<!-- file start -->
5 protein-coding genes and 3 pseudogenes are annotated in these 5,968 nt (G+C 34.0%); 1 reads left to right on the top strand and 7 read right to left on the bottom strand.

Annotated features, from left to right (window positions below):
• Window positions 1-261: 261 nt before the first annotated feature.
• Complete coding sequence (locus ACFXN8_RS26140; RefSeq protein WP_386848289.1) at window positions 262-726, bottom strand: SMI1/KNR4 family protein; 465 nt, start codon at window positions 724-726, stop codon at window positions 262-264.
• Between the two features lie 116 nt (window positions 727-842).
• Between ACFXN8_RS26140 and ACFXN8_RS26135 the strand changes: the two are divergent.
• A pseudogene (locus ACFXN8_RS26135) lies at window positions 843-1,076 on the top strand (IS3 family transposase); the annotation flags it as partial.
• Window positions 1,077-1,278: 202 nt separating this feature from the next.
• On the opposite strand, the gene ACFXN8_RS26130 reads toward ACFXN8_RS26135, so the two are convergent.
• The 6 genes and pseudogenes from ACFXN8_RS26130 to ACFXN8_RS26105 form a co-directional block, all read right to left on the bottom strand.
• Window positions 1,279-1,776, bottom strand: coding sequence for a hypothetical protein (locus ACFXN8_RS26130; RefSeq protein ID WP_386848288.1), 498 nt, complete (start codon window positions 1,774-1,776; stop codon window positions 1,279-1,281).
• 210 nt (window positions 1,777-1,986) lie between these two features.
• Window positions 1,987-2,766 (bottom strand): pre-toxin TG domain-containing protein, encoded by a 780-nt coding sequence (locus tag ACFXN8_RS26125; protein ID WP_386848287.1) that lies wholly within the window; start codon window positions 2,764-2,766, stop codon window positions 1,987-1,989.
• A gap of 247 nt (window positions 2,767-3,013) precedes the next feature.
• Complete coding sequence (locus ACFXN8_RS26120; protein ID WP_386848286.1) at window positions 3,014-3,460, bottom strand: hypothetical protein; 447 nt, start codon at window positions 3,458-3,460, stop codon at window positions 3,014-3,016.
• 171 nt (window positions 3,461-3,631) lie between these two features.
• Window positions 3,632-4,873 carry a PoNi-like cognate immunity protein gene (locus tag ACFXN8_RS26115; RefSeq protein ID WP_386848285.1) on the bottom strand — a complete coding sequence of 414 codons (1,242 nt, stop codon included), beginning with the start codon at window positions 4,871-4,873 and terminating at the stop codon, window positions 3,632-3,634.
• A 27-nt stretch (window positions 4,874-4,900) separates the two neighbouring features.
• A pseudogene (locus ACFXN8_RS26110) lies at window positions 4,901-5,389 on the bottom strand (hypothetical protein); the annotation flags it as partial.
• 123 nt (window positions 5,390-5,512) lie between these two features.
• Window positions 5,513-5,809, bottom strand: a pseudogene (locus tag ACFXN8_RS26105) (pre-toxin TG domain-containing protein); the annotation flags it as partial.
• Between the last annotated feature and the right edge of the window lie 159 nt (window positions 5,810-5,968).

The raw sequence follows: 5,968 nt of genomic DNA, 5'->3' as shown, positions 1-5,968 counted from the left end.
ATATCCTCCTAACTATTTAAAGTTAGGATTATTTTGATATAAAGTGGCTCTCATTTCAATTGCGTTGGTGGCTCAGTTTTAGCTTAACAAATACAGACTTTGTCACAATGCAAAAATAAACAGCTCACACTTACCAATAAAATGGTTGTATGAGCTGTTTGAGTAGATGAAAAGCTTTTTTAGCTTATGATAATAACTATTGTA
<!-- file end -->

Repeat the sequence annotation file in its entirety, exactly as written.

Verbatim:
5 protein-coding genes and 3 pseudogenes are annotated in these 5,968 nt (G+C 34.0%); 1 reads left to right on the top strand and 7 read right to left on the bottom strand.

Annotated features, from left to right (window positions below):
• Window positions 1-261: 261 nt before the first annotated feature.
• Complete coding sequence (locus ACFXN8_RS26140; RefSeq protein WP_386848289.1) at window positions 262-726, bottom strand: SMI1/KNR4 family protein; 465 nt, start codon at window positions 724-726, stop codon at window positions 262-264.
• Between the two features lie 116 nt (window positions 727-842).
• Between ACFXN8_RS26140 and ACFXN8_RS26135 the strand changes: the two are divergent.
• A pseudogene (locus ACFXN8_RS26135) lies at window positions 843-1,076 on the top strand (IS3 family transposase); the annotation flags it as partial.
• Window positions 1,077-1,278: 202 nt separating this feature from the next.
• On the opposite strand, the gene ACFXN8_RS26130 reads toward ACFXN8_RS26135, so the two are convergent.
• The 6 genes and pseudogenes from ACFXN8_RS26130 to ACFXN8_RS26105 form a co-directional block, all read right to left on the bottom strand.
• Window positions 1,279-1,776, bottom strand: coding sequence for a hypothetical protein (locus ACFXN8_RS26130; RefSeq protein ID WP_386848288.1), 498 nt, complete (start codon window positions 1,774-1,776; stop codon window positions 1,279-1,281).
• 210 nt (window positions 1,777-1,986) lie between these two features.
• Window positions 1,987-2,766 (bottom strand): pre-toxin TG domain-containing protein, encoded by a 780-nt coding sequence (locus tag ACFXN8_RS26125; protein ID WP_386848287.1) that lies wholly within the window; start codon window positions 2,764-2,766, stop codon window positions 1,987-1,989.
• A gap of 247 nt (window positions 2,767-3,013) precedes the next feature.
• Complete coding sequence (locus ACFXN8_RS26120; protein ID WP_386848286.1) at window positions 3,014-3,460, bottom strand: hypothetical protein; 447 nt, start codon at window positions 3,458-3,460, stop codon at window positions 3,014-3,016.
• 171 nt (window positions 3,461-3,631) lie between these two features.
• Window positions 3,632-4,873 carry a PoNi-like cognate immunity protein gene (locus tag ACFXN8_RS26115; RefSeq protein ID WP_386848285.1) on the bottom strand — a complete coding sequence of 414 codons (1,242 nt, stop codon included), beginning with the start codon at window positions 4,871-4,873 and terminating at the stop codon, window positions 3,632-3,634.
• A 27-nt stretch (window positions 4,874-4,900) separates the two neighbouring features.
• A pseudogene (locus ACFXN8_RS26110) lies at window positions 4,901-5,389 on the bottom strand (hypothetical protein); the annotation flags it as partial.
• 123 nt (window positions 5,390-5,512) lie between these two features.
• Window positions 5,513-5,809, bottom strand: a pseudogene (locus tag ACFXN8_RS26105) (pre-toxin TG domain-containing protein); the annotation flags it as partial.
• Between the last annotated feature and the right edge of the window lie 159 nt (window positions 5,810-5,968).

The raw sequence follows: 5,968 nt of genomic DNA, 5'->3' as shown, positions 1-5,968 counted from the left end.
ATATCCTCCTAACTATTTAAAGTTAGGATTATTTTGATATAAAGTGGCTCTCATTTCAATTGCGTTGGTGGCTCAGTTTTAGCTTAACAAATACAGACTTTGTCACAATGCAAAAATAAACAGCTCACACTTACCAATAAAATGGTTGTATGAGCTGTTTGAGTAGATGAAAAGCTTTTTTAGCTTATGATAATAACTATTGTA